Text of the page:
Also known as:
Motion designTransitions

Animation

Meaningful motion helps make our product easy for everyone and tells our brand's story. It helps people make sense of space and navigate digital interfaces.

Need to know

  • Use our palette of animation styles, easing functions, and timing variables.
  • Test 100 animated instances shown at once. Test an animation repeated 100 times.
  • Aim for a fast time to first interaction of 300ms or less with primary content or data.
  • Use 1 primary call to action.
  • Use more user-initiated than system-initiated animation.

To keep in mind

The "wow" factor of motion wins deals. We're hard wired to notice movement and pay attention to it.

When to use

  • Aim for fast time to first interaction and consider if the stylized entrance feels slower than instantly loading content.
  • Use consistent direction and movement in relation to local environment to reinforce context and UI metaphors.
  • For entrances, exits, and decorations, animation style is so subtle that you can’t put your finger on it.
  • Avoid bounces or overshoots. We make exceptions when the bounce or overshoot is related to the animation effect or behavior itself, such as our emphasized growing "Take action" pill.

When not to use

  • Content rules. Draw attention to important content and data, not to interface controls.
  • Avoid keeping people from their content with time-consuming or showy entrances.
  • Avoid contradicting movement that breaks UI metaphors, such as an element entering with a fade and slide and exiting with a scale.
  • Avoid sharp, noticeable entrances that draw attention away from the content to the animation itself.
  • Avoid excessively bouncy animations that tarnish our trustworthy brand.

Meaningful motion

We use animation purposefully to:

  • Provide our customers, human resource leaders, with visual cues for direction and focus.
  • Create a consistent experiential 'feel' across the product.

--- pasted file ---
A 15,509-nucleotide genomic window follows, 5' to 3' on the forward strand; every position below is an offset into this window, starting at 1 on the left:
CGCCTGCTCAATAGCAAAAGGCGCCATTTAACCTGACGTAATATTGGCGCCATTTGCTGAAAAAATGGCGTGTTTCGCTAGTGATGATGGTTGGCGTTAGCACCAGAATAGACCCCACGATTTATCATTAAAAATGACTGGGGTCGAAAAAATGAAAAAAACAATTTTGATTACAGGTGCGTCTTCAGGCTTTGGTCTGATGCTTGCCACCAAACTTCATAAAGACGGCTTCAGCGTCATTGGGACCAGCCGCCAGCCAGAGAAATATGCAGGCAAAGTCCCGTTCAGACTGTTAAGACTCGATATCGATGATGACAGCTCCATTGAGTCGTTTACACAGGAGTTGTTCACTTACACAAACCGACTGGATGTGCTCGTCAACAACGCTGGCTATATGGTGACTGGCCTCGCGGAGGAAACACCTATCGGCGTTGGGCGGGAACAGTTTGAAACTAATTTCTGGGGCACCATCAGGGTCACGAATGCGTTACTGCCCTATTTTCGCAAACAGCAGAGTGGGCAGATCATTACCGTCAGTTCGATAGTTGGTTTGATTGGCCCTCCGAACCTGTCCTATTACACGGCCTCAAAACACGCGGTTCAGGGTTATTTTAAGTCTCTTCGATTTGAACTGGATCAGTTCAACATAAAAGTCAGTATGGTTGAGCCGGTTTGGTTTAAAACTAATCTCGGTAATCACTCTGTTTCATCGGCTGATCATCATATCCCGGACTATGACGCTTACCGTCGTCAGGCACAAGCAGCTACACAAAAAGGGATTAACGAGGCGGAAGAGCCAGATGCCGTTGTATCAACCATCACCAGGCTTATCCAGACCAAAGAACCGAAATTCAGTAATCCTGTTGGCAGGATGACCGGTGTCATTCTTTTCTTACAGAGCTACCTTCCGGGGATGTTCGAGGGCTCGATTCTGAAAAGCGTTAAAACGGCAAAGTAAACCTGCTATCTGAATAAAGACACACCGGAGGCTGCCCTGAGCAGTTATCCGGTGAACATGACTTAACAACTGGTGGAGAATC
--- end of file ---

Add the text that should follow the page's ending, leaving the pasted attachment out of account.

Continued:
• Indicate interaction affordances.
  • Achieve context shifting.
  • Affect our audience's perception of time and indicate something is happening.
  • To set a tone that matches our brand.
  • Celebrate our customers' milestones.
  • Give feedback, especially reassurances.
  • Create an emotional, engaging experience with delight.

Categories of animation

  • Choreographed entrances and exits
  • Stylized entrances and exits
  • Loading and progress
  • Show and hide
  • Cause and effect
  • Ambient information
  • Demonstrations
  • Interaction feedback

Designing animations

Animate once and one hundred times

Every microinteraction animation works well for the first time and the hundredth time.

  • Test 100 animated instances shown at once.
  • Test a single animation repeated 100 times.

Aim for a fast time to first interaction

Aim for a fast time to first interaction of 300ms or less with primary content or data. Supplementary content may have a delay and arrive after the first 300ms.

What is too much animation?

1. Use 1 primary call to action

If there are continually running animations on a page, the motion draws the user’s attention to the most important thing they need to be doing.

2. Use more user-initiated animation than system-initiated

We are more adventurous with the amount and size of user-initiated animation than system-initiated. If people want to keep clicking a button because of its fun animations, go wild; for looping animations constantly running on a page, cut back!

Note: consider player controls to pause, stop or hide animations. See also: Pause, Stop, Hide: Understanding Success Criterion 2.2.2 from the Web Content Accessibility Guidelines.

3. Minimize browser jank for silky smooth rendering

To minimize browser jank (stuttering or choppiness), we test our animations to ensure they keep up at 60 frames per second, including in old browsers and devices. If they cannot keep up, that might be a sign of too much animation.

This topic can be a little bit controversial and usually involves a comparison between CSS and JS animations. We want to ensure the implementation of performant animations is as easy as possible, so we have opted for a “CSS-first” approach to animations.

Stagger separate items and synchronize connected items

Separate, individual items that are meaningfully different from each other can move separately, with staggered entrances and exits. For example, navigation items that link to wildly different content can enter one after another.

Connected items move together as a single body. We synchronize movement of groups of closely related items.

Placeholder loading skeletons predict content

Placeholder loading skeletons fill the space that its future content will occupy when it's loaded.

  • Give people an idea of what’s about to come and what’s happening (it's currently loading).